These aren’t the hallmarks of an organized hacking group. These characteristics suggest a semi-technical, amateur hacker who didn’t fully realize the implications of his or her actions when the campaign went live. The attacker took advantage of a recently released NSA tool to launch a highly-scalable, viral attack, despite that it was half baked, laced with obvious kill switches and questionable code. Wired writer Andy Greenberg came to the same conclusions in his excellent piece, The WannaCry Hackers Made Some Real Amateur Mistakes.
A new security paradigm
This type of attack — opportunistic, viral, automated and potentially launched by any cybercriminal advanced or novice — is becoming more and more common. While large-scale, programmatic cybercriminal activity isn’t necessarily new, think Mirai or Zeus, WannaCry opens up a new Pandora’s Box of risks. This attack could have been launched by a novice hacker and it rampages indiscriminately around the world, probably far beyond what even the hacker had in mind.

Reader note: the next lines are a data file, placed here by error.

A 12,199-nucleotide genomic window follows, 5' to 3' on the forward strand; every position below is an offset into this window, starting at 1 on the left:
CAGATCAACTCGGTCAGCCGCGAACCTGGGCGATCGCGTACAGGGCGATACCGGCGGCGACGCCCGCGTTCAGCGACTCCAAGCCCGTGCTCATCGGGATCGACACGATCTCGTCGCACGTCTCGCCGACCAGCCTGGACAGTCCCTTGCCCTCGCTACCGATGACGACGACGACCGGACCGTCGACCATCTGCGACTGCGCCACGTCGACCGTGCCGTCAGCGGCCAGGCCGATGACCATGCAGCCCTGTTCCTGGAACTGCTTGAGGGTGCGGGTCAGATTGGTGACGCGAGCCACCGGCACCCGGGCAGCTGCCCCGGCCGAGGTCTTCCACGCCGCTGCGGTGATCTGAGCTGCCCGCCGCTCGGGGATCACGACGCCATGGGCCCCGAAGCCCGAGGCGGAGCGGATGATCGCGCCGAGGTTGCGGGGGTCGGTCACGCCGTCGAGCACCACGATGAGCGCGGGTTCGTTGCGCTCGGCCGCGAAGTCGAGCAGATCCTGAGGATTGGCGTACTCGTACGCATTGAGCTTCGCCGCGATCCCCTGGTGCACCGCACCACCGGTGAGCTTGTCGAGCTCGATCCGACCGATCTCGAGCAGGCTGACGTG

The massive Google OAuth phishing attack that spread via GoogleDoc last week is another excellent example of a low-tech, opportunistic, viral attack. The attack exploded across the internet and contained no payload. ZeroFox reversed the code and it appeared half finished. It was a huge missed opportunity for the attacker to harvest credentials or disseminate an exploit kit. It almost seems like the attack went out early while being debugged, hitting a viral chord well before the authors ever intended to release it.
Viral, opportunistic attacks are a new threat model and security schema that must be addressed by security professionals. This is not the nation state actor or TTP launching targeted attacks with discrete and nefarious motives. This is amatuer cyber criminals tinkering with their code and exploiting opportunities to create viral, self propagating, aimless attacks. The costs, as was proven with WannaCry, can still be vast.